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Carl Miller wrote:
A 135% looks like a good compromise for me. Thank you for the tip.J. Carl MillerEmail: questgrp@xxxxxxx <mailto:questgrp@xxxxxxx>Work: carl.miller@xxxxxxxxxxxxxxxxxx <mailto:carl.miller@xxxxxxxxxxxxxxxxxx>-----Original Message----- *From:* owner-sanjuan23@xxxxxxxxxxxxxxxxxxxxx [mailto:owner-sanjuan23@xxxxxxxxxxxxxxxxxxxxx] *On Behalf Of *Bob Schimmel *Sent:* Saturday, August 20, 2005 10:59 AM *To:* sanjuan23@xxxxxxxxxxxxxxxxxxxxx *Subject:* Re: SJ23 Jib Get a 150% for fluky winds. A 135% works well for consistent winds especially for short handed. Kind Regards Bob Schimmel (Always stay curious) bpschim@xxxxxxxxxxxxxxxCarl Miller wrote:Here is my situation. Bought the boat and sent the jib for cleaning and conversion to my new CDI furling system. Came back clean and the conversion was fantastic. Problem is it is a 90% working jib. My own d..n fault..... really stupid.What to do? Buy a used 110 or 150 and convert this winter?Probably, but which one? I sail on an inland lake with fluky wind most of the time and am not afraid of using a lot of sail. Suggestions please.Now, anyone have a used sail or one converted in "good" shape? J. Carl MillerEmail: questgrp@xxxxxxx <mailto:questgrp@xxxxxxx> Work: carl.miller@xxxxxxxxxxxxxxxxxx <mailto:carl.miller@xxxxxxxxxxxxxxxxxx>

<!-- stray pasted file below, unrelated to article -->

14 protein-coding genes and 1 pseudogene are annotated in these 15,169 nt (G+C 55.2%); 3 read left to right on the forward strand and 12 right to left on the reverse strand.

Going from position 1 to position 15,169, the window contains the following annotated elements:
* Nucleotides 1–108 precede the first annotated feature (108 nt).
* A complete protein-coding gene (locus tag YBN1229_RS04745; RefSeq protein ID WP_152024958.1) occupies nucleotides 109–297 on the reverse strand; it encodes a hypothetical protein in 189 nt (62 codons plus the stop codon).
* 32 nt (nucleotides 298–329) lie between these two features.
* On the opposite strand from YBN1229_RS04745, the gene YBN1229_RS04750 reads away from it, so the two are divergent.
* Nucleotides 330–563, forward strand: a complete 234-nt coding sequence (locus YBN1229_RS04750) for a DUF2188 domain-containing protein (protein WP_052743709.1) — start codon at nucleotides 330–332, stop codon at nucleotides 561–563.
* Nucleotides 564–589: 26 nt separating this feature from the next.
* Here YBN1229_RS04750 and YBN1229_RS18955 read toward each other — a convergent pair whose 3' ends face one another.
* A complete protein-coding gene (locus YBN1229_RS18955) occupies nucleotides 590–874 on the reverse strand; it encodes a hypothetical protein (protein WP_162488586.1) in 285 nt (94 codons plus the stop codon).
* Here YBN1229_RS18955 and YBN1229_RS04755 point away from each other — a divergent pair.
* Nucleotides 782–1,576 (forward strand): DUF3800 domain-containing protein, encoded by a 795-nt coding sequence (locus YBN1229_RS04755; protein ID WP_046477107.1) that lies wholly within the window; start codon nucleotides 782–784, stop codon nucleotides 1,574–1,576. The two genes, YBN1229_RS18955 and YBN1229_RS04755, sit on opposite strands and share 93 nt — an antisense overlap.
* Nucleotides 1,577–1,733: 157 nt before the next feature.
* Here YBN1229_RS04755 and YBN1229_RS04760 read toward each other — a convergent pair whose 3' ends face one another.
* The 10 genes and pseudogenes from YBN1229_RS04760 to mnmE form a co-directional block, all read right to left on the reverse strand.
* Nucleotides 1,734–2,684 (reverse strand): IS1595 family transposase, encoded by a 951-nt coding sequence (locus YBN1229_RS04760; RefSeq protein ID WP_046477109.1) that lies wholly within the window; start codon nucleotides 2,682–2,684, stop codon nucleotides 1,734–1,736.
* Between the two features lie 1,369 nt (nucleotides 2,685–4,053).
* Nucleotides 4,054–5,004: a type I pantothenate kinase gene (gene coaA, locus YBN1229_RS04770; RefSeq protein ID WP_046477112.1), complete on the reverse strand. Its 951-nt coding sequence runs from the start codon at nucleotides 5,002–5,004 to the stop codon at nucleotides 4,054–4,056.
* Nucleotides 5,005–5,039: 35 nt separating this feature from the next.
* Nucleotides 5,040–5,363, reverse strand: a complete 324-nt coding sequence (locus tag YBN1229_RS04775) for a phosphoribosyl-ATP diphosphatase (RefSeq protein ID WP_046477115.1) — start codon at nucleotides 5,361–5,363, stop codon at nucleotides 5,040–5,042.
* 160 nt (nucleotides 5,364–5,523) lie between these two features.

Carl,Just returned home to your emails. Bob and I had a good discussion about the merits of a 135 versus a 150 last night over campfire beers. Without question, a 135 is a much more versatile sail. It keeps you at optimum speed/trim in a much broader range of wind conditions.
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